By Jared Shelly
Last year, as August came to a close, individuals on the East Coast prepared for the storm of the century.
They swarmed supermarkets for food and bottled water, and then glued themselves to the TV news. Businesses closed. Public transportation shut down. People were so worried in the Miami area that only 300 fans attended a Florida Marlins baseball game; it was the lowest attendance in the modern history of the game.
Newscasters and experts agreed: Hurricane Irene -- which formed Aug. 20, 2011, and dissipated Aug. 28 -- was going to pound the Carolinas, rock Philadelphia and go on to devastate New York in a way that had only been seen in the movies.
The apocalypse seemed to be just around the corner, and the insurance industry braced for a fanatical claims-processing period.
But the storm weakened and Lower Manhattan didn't flood after all. The mood of the nation shifted from fear to anger about hyped media coverage. A New Yorker cartoon depicted a person wearing a T-shirt stating: "I survived the televised coverage of Hurricane Irene."
Overlooked, however, was the fact that the storm was, indeed, one of the costliest in U.S. history -- and many areas of the country came very close to catastrophic disaster.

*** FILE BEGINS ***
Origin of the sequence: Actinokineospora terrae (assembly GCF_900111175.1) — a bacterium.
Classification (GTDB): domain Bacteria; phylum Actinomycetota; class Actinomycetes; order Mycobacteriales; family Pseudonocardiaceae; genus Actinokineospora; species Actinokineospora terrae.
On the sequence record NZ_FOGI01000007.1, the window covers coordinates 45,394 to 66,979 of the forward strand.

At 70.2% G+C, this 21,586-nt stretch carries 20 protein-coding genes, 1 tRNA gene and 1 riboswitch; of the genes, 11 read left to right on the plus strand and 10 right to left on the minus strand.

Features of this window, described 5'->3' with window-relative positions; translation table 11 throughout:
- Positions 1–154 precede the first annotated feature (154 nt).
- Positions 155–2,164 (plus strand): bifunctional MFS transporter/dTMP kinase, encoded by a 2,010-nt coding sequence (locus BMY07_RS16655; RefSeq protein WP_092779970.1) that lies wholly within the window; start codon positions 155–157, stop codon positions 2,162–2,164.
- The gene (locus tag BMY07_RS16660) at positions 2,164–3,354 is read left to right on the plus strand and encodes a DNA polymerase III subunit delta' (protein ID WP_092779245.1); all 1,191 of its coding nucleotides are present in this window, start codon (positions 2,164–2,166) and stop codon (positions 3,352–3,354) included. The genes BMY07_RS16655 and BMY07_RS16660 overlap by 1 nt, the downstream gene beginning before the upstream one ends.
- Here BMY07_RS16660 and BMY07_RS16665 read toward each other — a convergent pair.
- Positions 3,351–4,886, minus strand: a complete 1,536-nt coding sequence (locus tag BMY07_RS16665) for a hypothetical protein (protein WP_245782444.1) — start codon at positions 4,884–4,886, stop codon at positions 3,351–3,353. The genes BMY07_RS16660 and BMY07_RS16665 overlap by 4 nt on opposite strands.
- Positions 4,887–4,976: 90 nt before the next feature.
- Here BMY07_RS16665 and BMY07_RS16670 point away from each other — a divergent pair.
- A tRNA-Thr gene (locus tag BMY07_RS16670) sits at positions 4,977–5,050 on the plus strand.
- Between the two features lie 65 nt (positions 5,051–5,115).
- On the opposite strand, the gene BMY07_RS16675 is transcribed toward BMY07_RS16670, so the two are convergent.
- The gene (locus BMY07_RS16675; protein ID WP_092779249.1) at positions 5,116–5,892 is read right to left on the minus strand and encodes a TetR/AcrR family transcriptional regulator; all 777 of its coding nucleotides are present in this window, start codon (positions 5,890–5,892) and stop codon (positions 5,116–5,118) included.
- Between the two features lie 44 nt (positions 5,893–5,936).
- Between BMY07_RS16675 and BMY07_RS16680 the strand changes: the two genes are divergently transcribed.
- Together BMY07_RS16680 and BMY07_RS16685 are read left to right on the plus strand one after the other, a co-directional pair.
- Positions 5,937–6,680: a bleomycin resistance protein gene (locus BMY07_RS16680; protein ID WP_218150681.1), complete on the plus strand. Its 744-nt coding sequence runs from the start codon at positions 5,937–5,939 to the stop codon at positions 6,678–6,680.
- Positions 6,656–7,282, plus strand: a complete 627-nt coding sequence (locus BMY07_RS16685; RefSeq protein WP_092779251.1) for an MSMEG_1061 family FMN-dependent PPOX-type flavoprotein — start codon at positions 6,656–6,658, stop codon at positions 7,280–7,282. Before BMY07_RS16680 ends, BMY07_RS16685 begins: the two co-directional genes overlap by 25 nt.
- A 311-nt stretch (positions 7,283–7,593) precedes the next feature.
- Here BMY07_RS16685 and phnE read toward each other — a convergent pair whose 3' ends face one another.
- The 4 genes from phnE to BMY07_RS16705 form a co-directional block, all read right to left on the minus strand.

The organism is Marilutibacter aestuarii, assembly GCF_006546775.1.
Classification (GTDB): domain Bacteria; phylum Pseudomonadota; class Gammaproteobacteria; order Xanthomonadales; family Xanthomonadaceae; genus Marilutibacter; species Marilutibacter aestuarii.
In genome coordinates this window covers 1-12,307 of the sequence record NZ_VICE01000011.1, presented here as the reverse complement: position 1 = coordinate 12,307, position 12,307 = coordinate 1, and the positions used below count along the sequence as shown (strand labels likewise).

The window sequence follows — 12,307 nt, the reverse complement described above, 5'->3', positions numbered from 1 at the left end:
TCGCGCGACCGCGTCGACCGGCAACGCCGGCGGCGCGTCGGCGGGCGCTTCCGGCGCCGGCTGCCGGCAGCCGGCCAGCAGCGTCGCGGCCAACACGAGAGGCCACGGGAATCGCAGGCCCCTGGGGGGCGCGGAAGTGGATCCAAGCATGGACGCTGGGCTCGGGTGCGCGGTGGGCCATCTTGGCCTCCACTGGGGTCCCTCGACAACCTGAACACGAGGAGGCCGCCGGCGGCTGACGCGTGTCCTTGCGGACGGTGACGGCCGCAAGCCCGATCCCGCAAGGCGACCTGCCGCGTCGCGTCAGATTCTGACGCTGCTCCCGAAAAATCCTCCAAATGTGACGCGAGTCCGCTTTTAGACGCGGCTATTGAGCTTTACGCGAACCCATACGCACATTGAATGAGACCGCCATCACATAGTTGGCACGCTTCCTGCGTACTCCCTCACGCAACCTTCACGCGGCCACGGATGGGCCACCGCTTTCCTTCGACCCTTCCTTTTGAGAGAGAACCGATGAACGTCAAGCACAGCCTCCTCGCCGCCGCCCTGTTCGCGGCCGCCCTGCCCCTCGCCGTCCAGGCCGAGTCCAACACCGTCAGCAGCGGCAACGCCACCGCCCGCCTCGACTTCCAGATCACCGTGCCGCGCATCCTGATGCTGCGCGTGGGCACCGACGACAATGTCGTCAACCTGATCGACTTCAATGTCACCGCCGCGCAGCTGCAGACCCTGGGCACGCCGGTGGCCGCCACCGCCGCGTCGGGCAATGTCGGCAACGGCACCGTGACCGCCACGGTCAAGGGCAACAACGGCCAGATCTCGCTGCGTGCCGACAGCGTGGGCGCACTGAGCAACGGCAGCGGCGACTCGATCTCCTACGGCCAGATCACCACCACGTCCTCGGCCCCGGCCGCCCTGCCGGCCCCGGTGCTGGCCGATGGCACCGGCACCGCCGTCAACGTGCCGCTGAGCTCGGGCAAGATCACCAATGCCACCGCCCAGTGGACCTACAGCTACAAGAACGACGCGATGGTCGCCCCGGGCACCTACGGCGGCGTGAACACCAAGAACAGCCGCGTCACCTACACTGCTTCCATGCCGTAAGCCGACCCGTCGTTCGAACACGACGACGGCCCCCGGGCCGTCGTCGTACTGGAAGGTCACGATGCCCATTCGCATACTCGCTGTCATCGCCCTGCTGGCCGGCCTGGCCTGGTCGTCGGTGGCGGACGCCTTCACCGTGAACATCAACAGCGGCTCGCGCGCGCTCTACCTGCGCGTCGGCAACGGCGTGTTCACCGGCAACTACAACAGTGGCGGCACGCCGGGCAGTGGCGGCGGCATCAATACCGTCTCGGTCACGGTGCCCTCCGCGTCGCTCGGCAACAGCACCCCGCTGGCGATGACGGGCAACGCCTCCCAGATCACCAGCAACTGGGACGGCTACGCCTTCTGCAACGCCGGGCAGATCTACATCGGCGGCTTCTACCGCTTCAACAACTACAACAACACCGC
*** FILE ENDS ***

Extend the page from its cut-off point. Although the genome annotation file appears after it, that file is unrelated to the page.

As did the insurance industry, warned one expert who claims that, although New York narrowly escaped Irene's wrath, the city won't always be so lucky.
"If you keep doing what you're doing and you don't do an accurate risk analysis, [the industry is] headed for disaster," said Nicholas Coch, a professor at City University of New York at Queens College, during an Advisen conference in New York in June.
Gaining Steam and Moving North
Before Irene hit the United States, it barreled through the Caribbean, with reports of 70-mph winds in Puerto Rico and roofs ripped off homes in the Turks and Caicos Islands. Four died in the Dominican Republic, three in Haiti and one in Puerto Rico.
Insured losses ranged between to $200 million to $400 million in the Caribbean, according to modeling company AIR Worldwide, but like the running refrain throughout Irene's tenure, it could have been a lot worse. In the Bahamas, for example, the storm landed in a rural area, rather than densely populated Freeport or Nassau.
As Americans waited with dread -- with many refusing to leave their homes -- Irene made landfall in the Outer Banks, N.C.
The storm came in as a Category 1 hurricane -- rather than the more devastating Category 4 or 5 that had been predicted. Still, it was fierce enough to cause $900 million in insured losses in that state, according to the Property Claims Services unit at ISO, a company that collects information on property/casualty losses.
"We just barely found winds that reached hurricane thresholds; we were very fortunate--expectations were for a much stronger storm," said Tim Doggett, principal scientist at AIR Worldwide.
Still, power lines fell and roads were closed.